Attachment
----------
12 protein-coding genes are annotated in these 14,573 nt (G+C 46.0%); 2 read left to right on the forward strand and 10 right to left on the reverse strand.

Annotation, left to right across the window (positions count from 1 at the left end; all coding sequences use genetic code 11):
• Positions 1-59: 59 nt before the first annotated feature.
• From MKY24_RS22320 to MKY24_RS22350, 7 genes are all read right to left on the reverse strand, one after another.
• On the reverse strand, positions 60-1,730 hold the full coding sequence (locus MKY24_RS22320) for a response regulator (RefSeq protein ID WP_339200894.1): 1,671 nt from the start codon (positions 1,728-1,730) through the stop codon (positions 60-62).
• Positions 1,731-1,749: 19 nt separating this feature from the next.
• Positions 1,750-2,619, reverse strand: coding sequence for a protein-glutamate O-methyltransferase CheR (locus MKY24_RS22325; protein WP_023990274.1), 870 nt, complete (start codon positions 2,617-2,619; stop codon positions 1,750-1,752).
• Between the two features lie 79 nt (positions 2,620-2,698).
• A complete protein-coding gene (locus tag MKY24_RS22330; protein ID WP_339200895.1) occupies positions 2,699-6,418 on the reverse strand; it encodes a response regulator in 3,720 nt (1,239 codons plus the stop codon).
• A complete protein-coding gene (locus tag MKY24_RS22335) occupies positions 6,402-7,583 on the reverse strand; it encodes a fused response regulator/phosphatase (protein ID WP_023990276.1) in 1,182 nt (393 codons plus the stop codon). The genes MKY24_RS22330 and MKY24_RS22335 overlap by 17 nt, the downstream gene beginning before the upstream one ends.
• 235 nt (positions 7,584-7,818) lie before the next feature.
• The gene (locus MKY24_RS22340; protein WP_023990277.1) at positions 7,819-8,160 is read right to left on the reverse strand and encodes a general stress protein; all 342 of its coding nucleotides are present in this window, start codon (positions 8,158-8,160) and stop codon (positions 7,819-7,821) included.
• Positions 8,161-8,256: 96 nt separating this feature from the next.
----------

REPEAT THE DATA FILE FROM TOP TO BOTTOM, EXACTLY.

12 protein-coding genes are annotated in these 14,573 nt (G+C 46.0%); 2 read left to right on the forward strand and 10 right to left on the reverse strand.

Annotation, left to right across the window (positions count from 1 at the left end; all coding sequences use genetic code 11):
• Positions 1-59: 59 nt before the first annotated feature.
• From MKY24_RS22320 to MKY24_RS22350, 7 genes are all read right to left on the reverse strand, one after another.
• On the reverse strand, positions 60-1,730 hold the full coding sequence (locus MKY24_RS22320) for a response regulator (RefSeq protein ID WP_339200894.1): 1,671 nt from the start codon (positions 1,728-1,730) through the stop codon (positions 60-62).
• Positions 1,731-1,749: 19 nt separating this feature from the next.
• Positions 1,750-2,619, reverse strand: coding sequence for a protein-glutamate O-methyltransferase CheR (locus MKY24_RS22325; protein WP_023990274.1), 870 nt, complete (start codon positions 2,617-2,619; stop codon positions 1,750-1,752).
• Between the two features lie 79 nt (positions 2,620-2,698).
• A complete protein-coding gene (locus tag MKY24_RS22330; protein ID WP_339200895.1) occupies positions 2,699-6,418 on the reverse strand; it encodes a response regulator in 3,720 nt (1,239 codons plus the stop codon).
• A complete protein-coding gene (locus tag MKY24_RS22335) occupies positions 6,402-7,583 on the reverse strand; it encodes a fused response regulator/phosphatase (protein ID WP_023990276.1) in 1,182 nt (393 codons plus the stop codon). The genes MKY24_RS22330 and MKY24_RS22335 overlap by 17 nt, the downstream gene beginning before the upstream one ends.
• 235 nt (positions 7,584-7,818) lie before the next feature.
• The gene (locus MKY24_RS22340; protein WP_023990277.1) at positions 7,819-8,160 is read right to left on the reverse strand and encodes a general stress protein; all 342 of its coding nucleotides are present in this window, start codon (positions 8,158-8,160) and stop codon (positions 7,819-7,821) included.
• Positions 8,161-8,256: 96 nt separating this feature from the next.